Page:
Henry David Thoreau famously said (and was recently famously quoted by Love Good on Insta), “When I hear music, I fear no danger. I am invulnerable. I see no foe. I am related to the earliest times, and to the latest.”
To this I would add, “and to everyone.”
For awhile, I sat next to my arch-nemesis in high school band. We found fault with each other when it came to pretty much everything apart from what was in front of us on a music stand. But once the conductors hands were up, and we were in the zone, we were something more than friends: we were one.
“One band, one sound”, the motto from Drumline, became the rallying cry of every high school band in 2008. That motto refers to the way the group should see itself: if we want one, good sound, we have to one, good band. The paradox, of course, is that being one band with one sound was not something we did to the music, but is the result of what the music did to us.
Around the same time Drumline came out, the movie August Rush was released. In it, the protagonist and titular character famous says, “You are the music while the music lasts.” Music is not something I create; rather, music is something I encounter. It comes into me or out of me (or sometimes both), but more than anything music has always served man as a means of encountering ourselves at a deeper level. It serves as proof of the more abstract things we all seek: beauty, joy, grief, communion, authenticity, God. Music lifts our eyes and moves us away from ourselves and toward something else, something higher.
In the last decade or so, I’ve had the joy of living all over the world studying and growing in places like Italy, Peru, Israel, and Palestine. In each of these places, music crossed cultural boundaries and brought people together in ways I never could have imagined.
When I was living in Rome, I always found it ironic that fancy restaurants there were playing American pop and oldies, because in America the fancy restaurants often play Italian music. At the university where I was studying, I struggled like mad to make friends with an elderly barista at the school’s coffee bar. One day, I walked up and she was singing an American pop song with, shall we say, lyrics that should have made this nonna blush.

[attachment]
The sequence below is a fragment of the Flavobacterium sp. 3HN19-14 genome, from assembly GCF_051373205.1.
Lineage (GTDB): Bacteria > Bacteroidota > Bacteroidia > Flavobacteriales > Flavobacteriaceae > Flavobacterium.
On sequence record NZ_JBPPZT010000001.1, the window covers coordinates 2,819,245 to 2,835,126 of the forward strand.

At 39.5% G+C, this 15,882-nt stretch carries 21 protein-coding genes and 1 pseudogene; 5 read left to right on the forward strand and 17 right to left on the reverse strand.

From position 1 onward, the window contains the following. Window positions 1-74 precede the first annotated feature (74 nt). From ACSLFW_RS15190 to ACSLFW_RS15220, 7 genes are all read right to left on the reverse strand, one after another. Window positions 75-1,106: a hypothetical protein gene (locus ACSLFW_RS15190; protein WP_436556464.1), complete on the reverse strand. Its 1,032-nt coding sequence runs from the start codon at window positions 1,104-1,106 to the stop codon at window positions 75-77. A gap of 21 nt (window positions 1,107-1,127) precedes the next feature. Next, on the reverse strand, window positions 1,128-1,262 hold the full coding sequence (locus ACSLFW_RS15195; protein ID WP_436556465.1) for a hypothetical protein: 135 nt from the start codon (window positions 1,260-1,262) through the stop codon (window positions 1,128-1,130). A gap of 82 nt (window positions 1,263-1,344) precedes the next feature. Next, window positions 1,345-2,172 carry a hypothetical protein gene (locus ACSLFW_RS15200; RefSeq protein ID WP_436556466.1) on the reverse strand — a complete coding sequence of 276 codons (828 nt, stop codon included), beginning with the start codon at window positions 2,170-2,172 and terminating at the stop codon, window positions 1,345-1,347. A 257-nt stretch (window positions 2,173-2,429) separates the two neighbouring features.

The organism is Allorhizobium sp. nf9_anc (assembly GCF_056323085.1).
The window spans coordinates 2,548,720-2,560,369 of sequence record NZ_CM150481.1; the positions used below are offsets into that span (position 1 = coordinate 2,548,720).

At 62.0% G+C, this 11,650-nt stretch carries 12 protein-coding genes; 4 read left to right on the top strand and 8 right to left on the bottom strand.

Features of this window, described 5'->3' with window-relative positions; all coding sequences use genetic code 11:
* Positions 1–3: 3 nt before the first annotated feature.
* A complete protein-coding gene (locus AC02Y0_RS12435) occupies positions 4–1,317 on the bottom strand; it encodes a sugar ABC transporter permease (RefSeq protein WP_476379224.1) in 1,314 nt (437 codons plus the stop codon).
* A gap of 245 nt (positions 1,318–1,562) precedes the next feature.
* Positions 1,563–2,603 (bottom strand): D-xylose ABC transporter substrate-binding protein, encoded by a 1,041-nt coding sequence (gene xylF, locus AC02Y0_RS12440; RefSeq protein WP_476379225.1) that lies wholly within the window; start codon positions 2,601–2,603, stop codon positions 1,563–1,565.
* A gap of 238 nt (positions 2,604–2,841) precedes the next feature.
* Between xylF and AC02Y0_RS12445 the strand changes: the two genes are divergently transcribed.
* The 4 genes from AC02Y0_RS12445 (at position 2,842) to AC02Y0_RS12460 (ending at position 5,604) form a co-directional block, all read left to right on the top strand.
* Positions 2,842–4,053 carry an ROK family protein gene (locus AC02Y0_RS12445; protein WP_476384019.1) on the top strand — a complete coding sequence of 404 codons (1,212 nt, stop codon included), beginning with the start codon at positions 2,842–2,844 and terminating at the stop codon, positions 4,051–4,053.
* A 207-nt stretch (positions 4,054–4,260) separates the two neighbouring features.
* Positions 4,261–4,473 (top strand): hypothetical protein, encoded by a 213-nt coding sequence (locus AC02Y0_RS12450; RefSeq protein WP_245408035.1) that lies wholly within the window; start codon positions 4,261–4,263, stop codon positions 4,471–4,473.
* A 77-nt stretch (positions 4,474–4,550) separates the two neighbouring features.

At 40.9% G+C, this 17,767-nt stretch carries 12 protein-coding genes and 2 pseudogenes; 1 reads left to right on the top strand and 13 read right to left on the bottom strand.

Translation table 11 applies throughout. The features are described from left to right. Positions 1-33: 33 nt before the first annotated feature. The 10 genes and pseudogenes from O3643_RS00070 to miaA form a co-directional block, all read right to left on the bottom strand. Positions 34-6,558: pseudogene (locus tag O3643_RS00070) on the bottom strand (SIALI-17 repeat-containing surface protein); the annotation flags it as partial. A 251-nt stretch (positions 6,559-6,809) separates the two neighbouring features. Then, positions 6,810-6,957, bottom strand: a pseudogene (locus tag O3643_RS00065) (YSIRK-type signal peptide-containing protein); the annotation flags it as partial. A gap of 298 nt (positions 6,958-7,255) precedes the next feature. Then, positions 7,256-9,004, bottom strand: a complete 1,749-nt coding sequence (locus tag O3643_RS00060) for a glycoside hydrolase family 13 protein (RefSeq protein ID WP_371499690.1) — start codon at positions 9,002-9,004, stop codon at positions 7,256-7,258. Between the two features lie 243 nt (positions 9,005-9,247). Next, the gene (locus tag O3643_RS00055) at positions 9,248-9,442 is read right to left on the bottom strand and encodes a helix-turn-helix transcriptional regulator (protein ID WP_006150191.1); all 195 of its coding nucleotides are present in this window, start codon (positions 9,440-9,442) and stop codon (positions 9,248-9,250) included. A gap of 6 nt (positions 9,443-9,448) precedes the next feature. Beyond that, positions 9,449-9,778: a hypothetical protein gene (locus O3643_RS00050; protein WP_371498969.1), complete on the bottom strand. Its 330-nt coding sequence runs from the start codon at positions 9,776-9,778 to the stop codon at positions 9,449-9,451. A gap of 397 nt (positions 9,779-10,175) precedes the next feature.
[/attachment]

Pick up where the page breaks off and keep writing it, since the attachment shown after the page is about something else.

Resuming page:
“Sai cosa vogliono dire quelle parole?”, I asked. (Do you know what those words mean?)
“Ovviamente no,” she replied.
So I did my best to explain to her what Ms. Swift was trying to convey and, as predicted, the nonna did blush.
But then a magic thing happened: instead of being embrassed, she smiled and laughed, and I laughed, and we laughed. And we were friends. One band, one sound.
Every Friday night in Parque 7 de Junio in the Miraflores district of Lima, Peru, a small band sets up in the park’s center, and people of all ages get their chorizo y queso sandwiches and sit on the steps to listen. The band played mainly Peruvian standards, music from the collection of South American oldies. And the South American oldies in the audience would get up to slow dance and rekindle love; then they’d switch partners and, maybe, kindle love.
The tourists and students who hung around learned more about Peruvian culture in those Friday concerts than anything a book could have taught us. Then, as if we were back at Chicago’s Millennium Park, the maestro would say, “Arre therrre any bearthdayz aqui?” Slowly, little by little, touristas, studentes, chicos, y abuelos would come forward and the band would strike up Happy Birthday, with all the people singing in their best English accents.
“Happy bearthdey tu yoo; Happy bearthdey tuuu yooo! Happy bearthdey a toooodddooosss, happy bearthdey tu yooooooooo!!”
Wild cheering, stranger-made-friends hugging, wishing one another good will. One band, one sound.
After nearly three months of traveling through Palestine and Israel, our group settled in Jerusalem. A classical music lover organized a trip to hear the Jerusalem Symphony Orchestra in the Henry Crown Symphony Hall in central Jerusalem.
We were glad the Henry Crown had English programs available, or we’d have been nearly completely lost. All the commentary from the musicians and conductor was in Hebrew, but the conductor was making jokes and the laughter and applause that resulted was a language we all spoke. None of us knew what was so funny, but the 20-or-so 20-somethings among us knew that we were welcome in a joyful place, among friends. Culturally and religiously we were different than the majority, but we were there because of music. We tapped our feet, and bobbed our heads, and jumped out of our seats in awe and wonder as if we were one body. One band, one sound.
I’m not saying that listening to classical music, or joking with grandmas about T-Swift, or swing dancing in a Peruvian park will save the world. But throughout history, in every age and place and time, music has been a salve to conflict, a point of connection for enemies, and a means for two til-now-strangers to turn toward one another and smile.
It’s that turning, that seeing, that smiling: these are the moments that foster true harmony, if we let them.